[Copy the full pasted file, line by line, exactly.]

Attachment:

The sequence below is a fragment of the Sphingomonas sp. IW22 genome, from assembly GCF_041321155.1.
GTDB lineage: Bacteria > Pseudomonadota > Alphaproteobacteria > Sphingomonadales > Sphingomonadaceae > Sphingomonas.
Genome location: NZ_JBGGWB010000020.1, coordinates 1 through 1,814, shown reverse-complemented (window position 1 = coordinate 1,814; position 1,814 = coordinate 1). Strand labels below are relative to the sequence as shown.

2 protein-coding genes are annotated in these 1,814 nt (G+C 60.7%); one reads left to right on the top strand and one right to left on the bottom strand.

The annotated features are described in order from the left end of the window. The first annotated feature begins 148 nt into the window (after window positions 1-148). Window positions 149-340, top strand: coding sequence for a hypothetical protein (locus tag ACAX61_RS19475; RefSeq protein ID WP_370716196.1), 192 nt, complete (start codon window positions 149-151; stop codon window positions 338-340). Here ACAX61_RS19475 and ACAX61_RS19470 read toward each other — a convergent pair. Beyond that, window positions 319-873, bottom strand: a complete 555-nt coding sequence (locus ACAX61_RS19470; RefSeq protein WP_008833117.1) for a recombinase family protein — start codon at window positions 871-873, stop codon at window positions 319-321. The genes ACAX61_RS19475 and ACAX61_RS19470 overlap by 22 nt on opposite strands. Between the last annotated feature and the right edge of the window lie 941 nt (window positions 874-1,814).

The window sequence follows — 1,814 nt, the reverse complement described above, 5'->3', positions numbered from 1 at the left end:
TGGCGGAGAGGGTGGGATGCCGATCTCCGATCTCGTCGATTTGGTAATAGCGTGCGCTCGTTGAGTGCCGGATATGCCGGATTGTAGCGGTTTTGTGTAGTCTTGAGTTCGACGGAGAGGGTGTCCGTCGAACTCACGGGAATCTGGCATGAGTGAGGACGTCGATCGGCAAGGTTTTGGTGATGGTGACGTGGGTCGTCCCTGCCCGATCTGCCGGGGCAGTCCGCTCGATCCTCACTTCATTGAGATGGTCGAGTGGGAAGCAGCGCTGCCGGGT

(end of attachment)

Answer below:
The sequence below is a fragment of the Sphingomonas sp. IW22 genome, from assembly GCF_041321155.1.
GTDB lineage: Bacteria > Pseudomonadota > Alphaproteobacteria > Sphingomonadales > Sphingomonadaceae > Sphingomonas.
Genome location: NZ_JBGGWB010000020.1, coordinates 1 through 1,814, shown reverse-complemented (window position 1 = coordinate 1,814; position 1,814 = coordinate 1). Strand labels below are relative to the sequence as shown.

2 protein-coding genes are annotated in these 1,814 nt (G+C 60.7%); one reads left to right on the top strand and one right to left on the bottom strand.

The annotated features are described in order from the left end of the window. The first annotated feature begins 148 nt into the window (after window positions 1-148). Window positions 149-340, top strand: coding sequence for a hypothetical protein (locus tag ACAX61_RS19475; RefSeq protein ID WP_370716196.1), 192 nt, complete (start codon window positions 149-151; stop codon window positions 338-340). Here ACAX61_RS19475 and ACAX61_RS19470 read toward each other — a convergent pair. Beyond that, window positions 319-873, bottom strand: a complete 555-nt coding sequence (locus ACAX61_RS19470; RefSeq protein WP_008833117.1) for a recombinase family protein — start codon at window positions 871-873, stop codon at window positions 319-321. The genes ACAX61_RS19475 and ACAX61_RS19470 overlap by 22 nt on opposite strands. Between the last annotated feature and the right edge of the window lie 941 nt (window positions 874-1,814).

The window sequence follows — 1,814 nt, the reverse complement described above, 5'->3', positions numbered from 1 at the left end:
TGGCGGAGAGGGTGGGATGCCGATCTCCGATCTCGTCGATTTGGTAATAGCGTGCGCTCGTTGAGTGCCGGATATGCCGGATTGTAGCGGTTTTGTGTAGTCTTGAGTTCGACGGAGAGGGTGTCCGTCGAACTCACGGGAATCTGGCATGAGTGAGGACGTCGATCGGCAAGGTTTTGGTGATGGTGACGTGGGTCGTCCCTGCCCGATCTGCCGGGGCAGTCCGCTCGATCCTCACTTCATTGAGATGGTCGAGTGGGAAGCAGCGCTGCCGGGT